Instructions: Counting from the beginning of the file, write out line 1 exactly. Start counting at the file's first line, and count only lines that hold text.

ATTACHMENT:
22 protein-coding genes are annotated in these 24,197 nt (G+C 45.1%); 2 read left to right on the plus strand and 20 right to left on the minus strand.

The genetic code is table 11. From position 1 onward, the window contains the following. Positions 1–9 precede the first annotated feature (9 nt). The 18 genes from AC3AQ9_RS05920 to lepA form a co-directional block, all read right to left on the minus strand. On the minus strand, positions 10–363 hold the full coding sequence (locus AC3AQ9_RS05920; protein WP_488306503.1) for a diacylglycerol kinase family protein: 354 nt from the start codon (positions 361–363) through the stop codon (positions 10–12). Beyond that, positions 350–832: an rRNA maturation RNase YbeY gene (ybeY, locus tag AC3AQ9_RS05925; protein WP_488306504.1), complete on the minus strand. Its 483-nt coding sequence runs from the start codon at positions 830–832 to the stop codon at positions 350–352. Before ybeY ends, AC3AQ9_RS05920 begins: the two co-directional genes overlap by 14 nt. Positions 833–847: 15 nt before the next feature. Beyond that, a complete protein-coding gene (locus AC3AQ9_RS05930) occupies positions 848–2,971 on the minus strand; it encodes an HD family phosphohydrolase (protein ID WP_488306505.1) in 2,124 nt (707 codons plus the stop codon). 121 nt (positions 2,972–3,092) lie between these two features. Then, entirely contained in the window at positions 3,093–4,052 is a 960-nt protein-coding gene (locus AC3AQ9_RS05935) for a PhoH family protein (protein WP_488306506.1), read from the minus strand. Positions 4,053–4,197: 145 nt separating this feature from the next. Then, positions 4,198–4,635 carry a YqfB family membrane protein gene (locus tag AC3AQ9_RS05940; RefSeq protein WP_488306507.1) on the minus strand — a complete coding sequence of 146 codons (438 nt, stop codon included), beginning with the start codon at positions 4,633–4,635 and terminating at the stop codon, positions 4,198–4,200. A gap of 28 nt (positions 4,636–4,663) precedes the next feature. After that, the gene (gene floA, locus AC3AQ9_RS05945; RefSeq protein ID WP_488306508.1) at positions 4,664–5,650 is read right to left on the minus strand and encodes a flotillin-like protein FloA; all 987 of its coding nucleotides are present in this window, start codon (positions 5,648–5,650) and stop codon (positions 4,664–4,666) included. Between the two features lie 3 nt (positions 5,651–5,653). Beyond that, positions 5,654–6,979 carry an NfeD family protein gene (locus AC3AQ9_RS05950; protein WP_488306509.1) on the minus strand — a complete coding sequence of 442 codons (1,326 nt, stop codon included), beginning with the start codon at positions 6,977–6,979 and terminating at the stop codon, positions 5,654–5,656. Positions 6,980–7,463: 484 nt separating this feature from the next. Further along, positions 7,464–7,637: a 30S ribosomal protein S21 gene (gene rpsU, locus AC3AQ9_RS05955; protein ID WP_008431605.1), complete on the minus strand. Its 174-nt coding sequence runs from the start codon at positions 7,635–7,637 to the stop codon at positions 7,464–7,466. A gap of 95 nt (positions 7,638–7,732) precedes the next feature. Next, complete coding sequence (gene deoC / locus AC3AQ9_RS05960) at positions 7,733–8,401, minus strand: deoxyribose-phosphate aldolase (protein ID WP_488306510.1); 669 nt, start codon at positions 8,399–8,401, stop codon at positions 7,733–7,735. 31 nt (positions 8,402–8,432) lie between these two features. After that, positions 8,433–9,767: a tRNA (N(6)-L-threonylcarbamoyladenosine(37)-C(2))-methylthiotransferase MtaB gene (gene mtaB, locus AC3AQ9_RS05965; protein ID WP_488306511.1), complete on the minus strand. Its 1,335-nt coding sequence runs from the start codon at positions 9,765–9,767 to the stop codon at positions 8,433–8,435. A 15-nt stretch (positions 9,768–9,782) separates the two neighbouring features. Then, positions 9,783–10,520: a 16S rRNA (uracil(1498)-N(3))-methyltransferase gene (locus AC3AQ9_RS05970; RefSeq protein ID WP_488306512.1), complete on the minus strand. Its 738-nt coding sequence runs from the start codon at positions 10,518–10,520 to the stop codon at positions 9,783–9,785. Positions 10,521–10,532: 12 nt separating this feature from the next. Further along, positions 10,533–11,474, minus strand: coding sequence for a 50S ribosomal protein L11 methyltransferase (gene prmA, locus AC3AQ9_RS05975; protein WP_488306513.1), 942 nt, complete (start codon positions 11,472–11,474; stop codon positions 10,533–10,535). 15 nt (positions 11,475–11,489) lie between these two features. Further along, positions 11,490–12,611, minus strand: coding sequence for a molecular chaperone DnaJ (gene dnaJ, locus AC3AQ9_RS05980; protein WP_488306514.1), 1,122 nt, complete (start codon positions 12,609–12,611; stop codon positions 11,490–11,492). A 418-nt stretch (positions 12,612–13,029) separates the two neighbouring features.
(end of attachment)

22 protein-coding genes are annotated in these 24,197 nt (G+C 45.1%); 2 read left to right on the plus strand and 20 right to left on the minus strand.